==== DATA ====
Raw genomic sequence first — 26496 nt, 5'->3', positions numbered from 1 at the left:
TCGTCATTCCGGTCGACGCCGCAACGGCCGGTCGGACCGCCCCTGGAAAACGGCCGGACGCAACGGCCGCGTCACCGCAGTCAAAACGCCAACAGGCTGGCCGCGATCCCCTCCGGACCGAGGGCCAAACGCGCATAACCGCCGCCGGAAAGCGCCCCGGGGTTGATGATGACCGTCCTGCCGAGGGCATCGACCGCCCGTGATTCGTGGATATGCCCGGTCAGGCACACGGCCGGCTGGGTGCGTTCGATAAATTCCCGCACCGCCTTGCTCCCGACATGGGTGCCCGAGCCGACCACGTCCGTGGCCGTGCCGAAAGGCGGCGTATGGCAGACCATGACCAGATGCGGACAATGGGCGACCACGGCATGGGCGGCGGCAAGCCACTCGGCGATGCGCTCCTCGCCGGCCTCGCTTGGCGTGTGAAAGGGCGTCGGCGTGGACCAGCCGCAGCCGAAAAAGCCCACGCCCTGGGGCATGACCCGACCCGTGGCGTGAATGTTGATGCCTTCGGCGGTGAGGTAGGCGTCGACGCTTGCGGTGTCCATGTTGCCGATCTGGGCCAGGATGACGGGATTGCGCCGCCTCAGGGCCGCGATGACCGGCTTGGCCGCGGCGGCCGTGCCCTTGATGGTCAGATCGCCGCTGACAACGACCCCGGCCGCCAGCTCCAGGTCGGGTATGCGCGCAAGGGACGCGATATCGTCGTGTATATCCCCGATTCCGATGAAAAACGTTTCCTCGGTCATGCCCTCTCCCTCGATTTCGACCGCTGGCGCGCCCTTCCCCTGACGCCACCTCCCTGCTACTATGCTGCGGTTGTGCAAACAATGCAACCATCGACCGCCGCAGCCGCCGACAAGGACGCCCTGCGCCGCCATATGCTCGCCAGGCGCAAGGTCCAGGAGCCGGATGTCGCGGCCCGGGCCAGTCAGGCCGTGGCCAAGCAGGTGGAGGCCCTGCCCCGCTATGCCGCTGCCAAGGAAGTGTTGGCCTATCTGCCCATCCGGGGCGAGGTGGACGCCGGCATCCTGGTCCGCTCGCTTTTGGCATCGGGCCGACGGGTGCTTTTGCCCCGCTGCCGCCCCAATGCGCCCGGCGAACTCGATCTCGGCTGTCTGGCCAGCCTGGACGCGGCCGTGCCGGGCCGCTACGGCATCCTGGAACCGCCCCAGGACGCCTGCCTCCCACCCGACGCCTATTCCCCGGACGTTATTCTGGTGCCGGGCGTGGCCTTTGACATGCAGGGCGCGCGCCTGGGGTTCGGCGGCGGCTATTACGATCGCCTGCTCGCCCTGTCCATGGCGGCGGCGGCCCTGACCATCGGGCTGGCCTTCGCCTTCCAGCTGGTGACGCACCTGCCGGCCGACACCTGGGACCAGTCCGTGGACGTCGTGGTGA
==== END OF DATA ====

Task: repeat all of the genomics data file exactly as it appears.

Raw genomic sequence first — 26496 nt, 5'->3', positions numbered from 1 at the left:
TCGTCATTCCGGTCGACGCCGCAACGGCCGGTCGGACCGCCCCTGGAAAACGGCCGGACGCAACGGCCGCGTCACCGCAGTCAAAACGCCAACAGGCTGGCCGCGATCCCCTCCGGACCGAGGGCCAAACGCGCATAACCGCCGCCGGAAAGCGCCCCGGGGTTGATGATGACCGTCCTGCCGAGGGCATCGACCGCCCGTGATTCGTGGATATGCCCGGTCAGGCACACGGCCGGCTGGGTGCGTTCGATAAATTCCCGCACCGCCTTGCTCCCGACATGGGTGCCCGAGCCGACCACGTCCGTGGCCGTGCCGAAAGGCGGCGTATGGCAGACCATGACCAGATGCGGACAATGGGCGACCACGGCATGGGCGGCGGCAAGCCACTCGGCGATGCGCTCCTCGCCGGCCTCGCTTGGCGTGTGAAAGGGCGTCGGCGTGGACCAGCCGCAGCCGAAAAAGCCCACGCCCTGGGGCATGACCCGACCCGTGGCGTGAATGTTGATGCCTTCGGCGGTGAGGTAGGCGTCGACGCTTGCGGTGTCCATGTTGCCGATCTGGGCCAGGATGACGGGATTGCGCCGCCTCAGGGCCGCGATGACCGGCTTGGCCGCGGCGGCCGTGCCCTTGATGGTCAGATCGCCGCTGACAACGACCCCGGCCGCCAGCTCCAGGTCGGGTATGCGCGCAAGGGACGCGATATCGTCGTGTATATCCCCGATTCCGATGAAAAACGTTTCCTCGGTCATGCCCTCTCCCTCGATTTCGACCGCTGGCGCGCCCTTCCCCTGACGCCACCTCCCTGCTACTATGCTGCGGTTGTGCAAACAATGCAACCATCGACCGCCGCAGCCGCCGACAAGGACGCCCTGCGCCGCCATATGCTCGCCAGGCGCAAGGTCCAGGAGCCGGATGTCGCGGCCCGGGCCAGTCAGGCCGTGGCCAAGCAGGTGGAGGCCCTGCCCCGCTATGCCGCTGCCAAGGAAGTGTTGGCCTATCTGCCCATCCGGGGCGAGGTGGACGCCGGCATCCTGGTCCGCTCGCTTTTGGCATCGGGCCGACGGGTGCTTTTGCCCCGCTGCCGCCCCAATGCGCCCGGCGAACTCGATCTCGGCTGTCTGGCCAGCCTGGACGCGGCCGTGCCGGGCCGCTACGGCATCCTGGAACCGCCCCAGGACGCCTGCCTCCCACCCGACGCCTATTCCCCGGACGTTATTCTGGTGCCGGGCGTGGCCTTTGACATGCAGGGCGCGCGCCTGGGGTTCGGCGGCGGCTATTACGATCGCCTGCTCGCCCTGTCCATGGCGGCGGCGGCCCTGACCATCGGGCTGGCCTTCGCCTTCCAGCTGGTGACGCACCTGCCGGCCGACACCTGGGACCAGTCCGTGGACGTCGTGGTGA